The Shaikh would not approve!

The Shaikh would not approve!

I discovered tonight that my blog has come to the attention of a Muslim scholar in the UK, in a piece he wrote about the UK census. Like me, this scholar noted the obssessive focus of the UK press on the growth of Islam, rather than the explosion of atheism[1]. Unlike me, the writer of this piece didn’t comment on the simultaneous release of gay marriage laws that privilege the bigotry of the mainstream churches. I wonder why?

Anyway, in previous posts here I have presented the use of Tolkien by fascists as evidence in favour of my thesis that his work is racist. So it’s only fair that I hoist myself on my own petard, and have a look at what kind of people hold my work in high esteem[2]. If we can find even one work by this website that supports the veil, then surely I’m anti bikini? Right?

Fortunately, the Islam21c website gives a convenient collection of all the works of the scholar in question, Shaikh Haitham Al-Haddad, so we can read his opinions in full, and an interesting read they are. Essentially they read like your standard form of leftist religiosity, with perhaps a touch more homophobia and prostration than one might see of a Catholic liberation theologist, but generally in the same vein – they’re the sort of thing that a mainstream leftist christian in America would probably approve of (minus the “peace be upon him”s) or that a conservative Australian catholic unionist (or even Tony Abbott) could get behind. They also have a particular theme that you won’t find in the works of a “mainstream” religious activist in the UK – how to deal with being a Muslim in Britain. And in this regard they don’t read particularly differently to the opinions of a practical Marxist or fascist, in that they attempt to provide guidelines for how to conduct oneself in a world that one simultaneously appreciates and enjoys, but finds morally bankrupt and which (to a greater or lesser extent depending on one’s political and religious leanings) rejects you or your kind. Thus we find advice on whether or not to vote (do so, but do so from a framework of minimizing evil, and aim to follow the advice of Muslim scholars about which party to vote for); advice about how to respond to the killing of bin Laden (which, funnily enough, contains no advice; but condemns al Qaeda while blaming everything on America); an opinion on the London riots (morally reprehensible, but driven by racism and the exclusion of the poor from education[4]); and recommendations about banking practice (if you hold views which require a boycott, as do e.g. vegetarians or environmentalists, then you need people to gather information and present their opinion of whether particular products are valid to use[3]). Every gold card should have a fatwa!

More interesting is the site’s attempts to describe the nature of the hijab (voluntary, but recommended to all), the issue of immodest hijabs (yes, they exist!) and the problems inherent in treating the hijab as a symbol of identity rather than an act of worship (I actually thought these readings would put many a post-structuralist feminist to shame); and most interestingly, its ongoing series of posts on what it means to be British in an Islamic context, built around a debate with another Islamic scholar about the role of music (very appropriate, given the strength of British culture in the production of music). Would that mainstream journalists in the UK could put as much thought into these issues as this obscure website has done! In this context I thought the open letter to David Cameron was particularly impressive.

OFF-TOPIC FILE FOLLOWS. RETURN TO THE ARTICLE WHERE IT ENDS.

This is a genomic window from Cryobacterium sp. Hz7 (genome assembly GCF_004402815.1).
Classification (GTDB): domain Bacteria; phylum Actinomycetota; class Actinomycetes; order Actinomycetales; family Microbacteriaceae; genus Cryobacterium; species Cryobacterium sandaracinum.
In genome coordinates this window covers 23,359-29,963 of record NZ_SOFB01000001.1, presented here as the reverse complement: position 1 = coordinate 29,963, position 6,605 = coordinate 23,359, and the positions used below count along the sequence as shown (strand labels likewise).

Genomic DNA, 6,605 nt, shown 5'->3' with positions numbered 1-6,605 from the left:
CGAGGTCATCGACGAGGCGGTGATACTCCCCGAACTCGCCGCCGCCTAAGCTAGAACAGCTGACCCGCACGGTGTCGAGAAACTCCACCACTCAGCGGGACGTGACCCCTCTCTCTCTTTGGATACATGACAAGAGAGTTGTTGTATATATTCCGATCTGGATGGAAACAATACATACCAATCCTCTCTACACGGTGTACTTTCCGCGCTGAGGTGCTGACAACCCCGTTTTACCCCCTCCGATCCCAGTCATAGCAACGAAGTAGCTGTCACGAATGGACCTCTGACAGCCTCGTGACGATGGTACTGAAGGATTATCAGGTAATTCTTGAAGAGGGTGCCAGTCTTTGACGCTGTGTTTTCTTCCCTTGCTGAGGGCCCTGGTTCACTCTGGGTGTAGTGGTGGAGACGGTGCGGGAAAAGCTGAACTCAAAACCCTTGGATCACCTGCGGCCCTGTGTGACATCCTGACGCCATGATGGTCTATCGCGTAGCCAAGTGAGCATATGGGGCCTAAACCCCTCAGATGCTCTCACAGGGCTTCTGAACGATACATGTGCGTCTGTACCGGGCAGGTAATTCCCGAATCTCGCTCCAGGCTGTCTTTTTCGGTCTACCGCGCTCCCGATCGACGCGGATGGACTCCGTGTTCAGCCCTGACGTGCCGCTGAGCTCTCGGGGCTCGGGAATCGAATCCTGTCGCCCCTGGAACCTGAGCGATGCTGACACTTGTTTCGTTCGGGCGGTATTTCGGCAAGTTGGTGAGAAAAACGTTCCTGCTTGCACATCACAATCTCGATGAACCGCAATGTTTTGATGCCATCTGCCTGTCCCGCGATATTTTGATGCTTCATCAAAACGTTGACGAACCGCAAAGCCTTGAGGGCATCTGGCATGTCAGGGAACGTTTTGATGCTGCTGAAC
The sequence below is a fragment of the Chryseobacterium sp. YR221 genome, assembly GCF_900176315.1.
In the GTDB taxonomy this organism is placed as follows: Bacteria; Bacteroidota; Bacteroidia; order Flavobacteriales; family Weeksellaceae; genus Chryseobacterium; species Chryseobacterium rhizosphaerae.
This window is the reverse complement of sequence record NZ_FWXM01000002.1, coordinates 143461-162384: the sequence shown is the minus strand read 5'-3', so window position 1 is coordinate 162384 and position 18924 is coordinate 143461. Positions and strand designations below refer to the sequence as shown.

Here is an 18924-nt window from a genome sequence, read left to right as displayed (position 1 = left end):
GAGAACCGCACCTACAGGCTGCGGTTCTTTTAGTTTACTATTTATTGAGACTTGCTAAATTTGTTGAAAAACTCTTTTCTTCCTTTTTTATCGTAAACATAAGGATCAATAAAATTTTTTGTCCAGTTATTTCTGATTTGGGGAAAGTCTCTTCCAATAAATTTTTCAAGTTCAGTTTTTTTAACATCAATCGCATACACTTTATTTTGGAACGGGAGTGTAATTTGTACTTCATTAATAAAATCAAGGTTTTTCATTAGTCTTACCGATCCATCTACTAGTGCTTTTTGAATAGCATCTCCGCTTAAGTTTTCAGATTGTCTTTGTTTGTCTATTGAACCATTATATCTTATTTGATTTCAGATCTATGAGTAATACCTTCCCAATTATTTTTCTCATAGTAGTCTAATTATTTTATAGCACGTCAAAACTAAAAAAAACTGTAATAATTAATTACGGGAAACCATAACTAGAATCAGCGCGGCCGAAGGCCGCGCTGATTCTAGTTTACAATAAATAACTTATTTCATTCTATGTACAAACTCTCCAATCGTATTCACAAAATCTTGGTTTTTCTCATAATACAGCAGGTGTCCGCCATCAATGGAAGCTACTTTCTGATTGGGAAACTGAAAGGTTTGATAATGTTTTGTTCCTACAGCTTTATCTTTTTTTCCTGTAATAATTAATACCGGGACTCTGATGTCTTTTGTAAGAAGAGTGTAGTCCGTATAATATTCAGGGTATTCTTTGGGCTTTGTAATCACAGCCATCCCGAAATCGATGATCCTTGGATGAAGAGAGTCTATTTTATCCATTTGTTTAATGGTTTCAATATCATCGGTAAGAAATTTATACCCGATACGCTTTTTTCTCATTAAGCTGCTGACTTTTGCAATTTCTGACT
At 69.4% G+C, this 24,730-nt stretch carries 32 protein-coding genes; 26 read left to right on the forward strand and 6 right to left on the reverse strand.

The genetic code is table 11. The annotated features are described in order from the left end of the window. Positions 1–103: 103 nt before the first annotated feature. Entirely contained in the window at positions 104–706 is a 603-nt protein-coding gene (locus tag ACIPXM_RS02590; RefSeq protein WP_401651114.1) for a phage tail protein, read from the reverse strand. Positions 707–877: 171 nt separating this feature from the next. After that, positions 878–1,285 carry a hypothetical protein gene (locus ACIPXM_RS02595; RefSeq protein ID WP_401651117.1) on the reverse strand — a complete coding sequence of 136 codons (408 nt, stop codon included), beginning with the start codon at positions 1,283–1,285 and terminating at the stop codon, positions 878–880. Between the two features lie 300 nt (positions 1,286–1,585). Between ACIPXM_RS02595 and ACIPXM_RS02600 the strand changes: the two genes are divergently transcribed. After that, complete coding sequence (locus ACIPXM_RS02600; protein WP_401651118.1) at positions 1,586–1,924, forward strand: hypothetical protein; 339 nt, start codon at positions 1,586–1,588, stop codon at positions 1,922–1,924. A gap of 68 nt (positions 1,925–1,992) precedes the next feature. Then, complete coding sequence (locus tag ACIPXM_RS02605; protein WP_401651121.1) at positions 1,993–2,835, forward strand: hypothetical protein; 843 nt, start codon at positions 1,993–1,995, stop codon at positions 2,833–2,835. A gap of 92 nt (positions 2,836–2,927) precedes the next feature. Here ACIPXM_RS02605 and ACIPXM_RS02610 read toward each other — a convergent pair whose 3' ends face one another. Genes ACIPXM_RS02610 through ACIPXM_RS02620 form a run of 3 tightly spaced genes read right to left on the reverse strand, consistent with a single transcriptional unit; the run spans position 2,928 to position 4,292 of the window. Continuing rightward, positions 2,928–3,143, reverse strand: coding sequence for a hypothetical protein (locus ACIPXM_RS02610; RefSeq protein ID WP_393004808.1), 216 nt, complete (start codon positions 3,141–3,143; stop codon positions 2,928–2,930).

Although I think I can say I disagree with almost everything on this site, I think I understand the fundamental struggle it describes: to try to live according to a strict set of moral precepts in a world that doesn’t agree with them, or that agrees with them in principle but doesn’t support them practically. You can see this from christian fundamentalists, vegans, pacifists and some kinds of Marxists and libertarians, and the personal struggles their websites describe are all the same. Unlike some christians in the west, though, this site is more honest: it directly blames the Japanese tsunami on a failure to embrace the correct God – a view this tired atheist would have once got angry about, but now appreciates for its cruel honesty. The more times that religious people say things like this, the more potential followers they will lose, because in statements like this they reveal the fundamental cruelty of the god they claim loves them, and the responsibility of all right thinking people everywhere to oppose those gods if they were real. Anyone who submits to a god that kills 10,000 people even though they have never had a chance to convert to his “love” is lacking some fundamental understanding of what compassion is. Or is being very bloody-minded. Either way, it’s better that these things are stated openly than clothed in mealy-mouthed excuses about “the problem of evil.”

Anyway, the post-colonial critique of mainstream analyses of Islam was good, as was the debate about what it means to be British, and the subjugation of nationalism to the greater struggle – very much in keeping with the major streams of international socialist thought. Shame about the hocus-pocus, but you can’t have everything – but who cares when you can hoist faustusnotes on his own petard, and prove without a shadow of a doubt that my website is opposed to bikinis!? And, no doubt, objectively pro-terrorist …

fn1: incidentally, my spell-checker notes that “Islam” requires a capital “I” whereas “atheism” does not need a capital. Typing here, I also note that “Christianity” requires a capital “C”. I think this is bullshit. I think in all future posts, I will capitalize the “A” in “Atheism.”

fn2: my claiming that this islam21c blog holds me in high esteem might be stretching it a bit, but we don’t get a great many hits around here, so please go easy on me.

fn3: In Australia, vegans generally told each other that Toohey’s Red and Coopers were safe beers to drink